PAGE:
The U.S. Department of Energy (DOE) released its Offshore Wind Energy Strategy, which targets deploying 30 GW of offshore wind projects by 2030 while spurring $12 billion per year in direct private investment.
Deploying the offshore wind capacity would provide enough power for 10 million homes and support 77,000 jobs. These efforts will lead the US to achieve 110 GW or more offshore wind energy by 2050.
The department-wide strategy outlines how the government would accelerate the deployment of offshore wind to achieve a carbon-free electricity sector by 2035.
U.S. Secretary of Energy Jennifer M. Granholm said, “Our Offshore Wind Energy Strategy shows that we’re leveraging all resources across our department to harness this clean and reliable American energy source, which will create tens of thousands of good-paying, union jobs and revitalize coastal communities.”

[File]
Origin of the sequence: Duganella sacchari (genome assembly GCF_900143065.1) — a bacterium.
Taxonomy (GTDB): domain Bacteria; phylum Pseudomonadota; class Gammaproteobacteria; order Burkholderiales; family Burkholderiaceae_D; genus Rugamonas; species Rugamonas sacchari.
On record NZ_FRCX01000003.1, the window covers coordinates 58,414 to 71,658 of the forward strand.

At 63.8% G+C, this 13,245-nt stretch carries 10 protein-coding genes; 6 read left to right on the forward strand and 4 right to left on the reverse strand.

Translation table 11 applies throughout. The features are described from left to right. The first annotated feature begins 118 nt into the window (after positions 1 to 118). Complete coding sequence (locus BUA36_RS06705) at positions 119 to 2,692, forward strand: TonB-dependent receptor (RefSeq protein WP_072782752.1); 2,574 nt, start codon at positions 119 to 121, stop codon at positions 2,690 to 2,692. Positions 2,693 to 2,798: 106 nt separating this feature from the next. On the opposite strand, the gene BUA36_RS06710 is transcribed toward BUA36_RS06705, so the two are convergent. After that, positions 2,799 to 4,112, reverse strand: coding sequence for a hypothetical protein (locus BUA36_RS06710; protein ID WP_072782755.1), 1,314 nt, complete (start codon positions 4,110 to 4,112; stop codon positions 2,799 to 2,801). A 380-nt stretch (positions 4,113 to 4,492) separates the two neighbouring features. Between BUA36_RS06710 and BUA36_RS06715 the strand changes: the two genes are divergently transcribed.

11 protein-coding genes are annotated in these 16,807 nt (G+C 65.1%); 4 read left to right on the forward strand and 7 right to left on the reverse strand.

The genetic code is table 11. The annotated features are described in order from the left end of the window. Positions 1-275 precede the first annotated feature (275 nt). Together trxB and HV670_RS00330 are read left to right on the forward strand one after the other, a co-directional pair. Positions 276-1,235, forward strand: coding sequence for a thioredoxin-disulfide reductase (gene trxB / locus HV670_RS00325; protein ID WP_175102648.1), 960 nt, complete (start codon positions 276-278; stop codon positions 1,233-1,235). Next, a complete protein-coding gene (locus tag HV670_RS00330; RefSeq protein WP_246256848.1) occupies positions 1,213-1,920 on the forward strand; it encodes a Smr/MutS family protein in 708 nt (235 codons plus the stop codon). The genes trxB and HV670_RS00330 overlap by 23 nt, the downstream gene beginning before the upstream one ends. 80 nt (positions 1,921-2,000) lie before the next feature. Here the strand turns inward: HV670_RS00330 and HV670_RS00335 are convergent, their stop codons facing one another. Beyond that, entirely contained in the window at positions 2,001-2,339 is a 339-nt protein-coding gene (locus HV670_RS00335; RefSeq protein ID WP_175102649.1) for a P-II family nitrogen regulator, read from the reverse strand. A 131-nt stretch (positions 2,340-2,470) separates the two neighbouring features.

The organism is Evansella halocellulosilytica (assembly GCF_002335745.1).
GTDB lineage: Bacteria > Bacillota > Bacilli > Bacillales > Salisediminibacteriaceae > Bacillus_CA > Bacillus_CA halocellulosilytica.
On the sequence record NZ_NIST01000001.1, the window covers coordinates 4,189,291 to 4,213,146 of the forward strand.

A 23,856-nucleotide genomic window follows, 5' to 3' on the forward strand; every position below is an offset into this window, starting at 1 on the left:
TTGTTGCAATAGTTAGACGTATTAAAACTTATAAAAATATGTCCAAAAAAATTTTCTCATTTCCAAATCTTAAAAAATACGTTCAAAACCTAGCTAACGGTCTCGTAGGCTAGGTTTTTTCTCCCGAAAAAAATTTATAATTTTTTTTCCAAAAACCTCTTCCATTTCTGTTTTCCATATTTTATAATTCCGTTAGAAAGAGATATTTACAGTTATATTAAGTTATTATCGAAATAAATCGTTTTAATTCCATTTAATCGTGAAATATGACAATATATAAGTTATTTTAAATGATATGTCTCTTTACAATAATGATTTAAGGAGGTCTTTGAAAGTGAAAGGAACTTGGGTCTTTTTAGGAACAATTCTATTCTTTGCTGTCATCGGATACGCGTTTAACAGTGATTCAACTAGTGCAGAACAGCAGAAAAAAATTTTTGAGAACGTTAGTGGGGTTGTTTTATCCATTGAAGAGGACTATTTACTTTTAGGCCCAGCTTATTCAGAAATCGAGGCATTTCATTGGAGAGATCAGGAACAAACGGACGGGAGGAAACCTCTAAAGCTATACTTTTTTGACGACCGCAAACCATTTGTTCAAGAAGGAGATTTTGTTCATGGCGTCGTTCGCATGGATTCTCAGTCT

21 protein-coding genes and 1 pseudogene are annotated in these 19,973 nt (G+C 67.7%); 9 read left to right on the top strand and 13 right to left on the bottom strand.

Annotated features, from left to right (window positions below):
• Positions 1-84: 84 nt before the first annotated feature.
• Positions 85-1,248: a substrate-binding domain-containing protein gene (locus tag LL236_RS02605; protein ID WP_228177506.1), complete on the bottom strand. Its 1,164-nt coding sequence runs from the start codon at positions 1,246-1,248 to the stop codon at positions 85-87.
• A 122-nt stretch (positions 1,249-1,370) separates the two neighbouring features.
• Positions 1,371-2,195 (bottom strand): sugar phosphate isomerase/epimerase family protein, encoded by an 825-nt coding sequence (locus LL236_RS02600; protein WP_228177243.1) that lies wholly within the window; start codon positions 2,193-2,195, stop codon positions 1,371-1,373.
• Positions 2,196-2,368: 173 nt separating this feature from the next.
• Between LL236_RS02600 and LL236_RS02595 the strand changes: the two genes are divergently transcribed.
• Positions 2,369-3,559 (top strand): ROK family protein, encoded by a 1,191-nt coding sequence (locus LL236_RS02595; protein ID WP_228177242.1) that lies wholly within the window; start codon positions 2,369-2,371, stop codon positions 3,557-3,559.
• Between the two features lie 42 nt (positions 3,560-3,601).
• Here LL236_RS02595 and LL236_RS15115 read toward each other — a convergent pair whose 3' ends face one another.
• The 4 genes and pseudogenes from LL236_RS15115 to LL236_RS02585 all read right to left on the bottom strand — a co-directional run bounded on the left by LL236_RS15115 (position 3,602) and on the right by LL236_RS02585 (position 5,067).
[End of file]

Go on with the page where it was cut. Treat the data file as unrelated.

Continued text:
The strategy categorizes DOE’s offshore wind efforts into four pillars:
The department plans to leverage its various offices’ expertise, capabilities, and resources, including the Office of Electricity, Office of Manufacturing and Energy Supply Chains, and Wind Energy Technologies Office, to promote offshore wind energy.
The strategy includes multiple focus areas, such as R&D to reduce costs, sustainable deployment, transmission research, stakeholder engagement, and supply chain development. Each office will contribute to one or more critical areas to facilitate offshore wind energy deployment.
Last October, the U.S. government said it would hold a lease sale for areas off the West Coast for wind projects critical to achieving the administration’s offshore wind energy goals of 30 GW by 2030 and a floating offshore wind energy target of 15 GW by 2035.
According to the U.S. National Renewable Energy Laboratory, the country needs to deploy 70–150 GW of wind energy and 40–90 GW of solar every year until 2030 to decarbonize America’s power sector by 2035.
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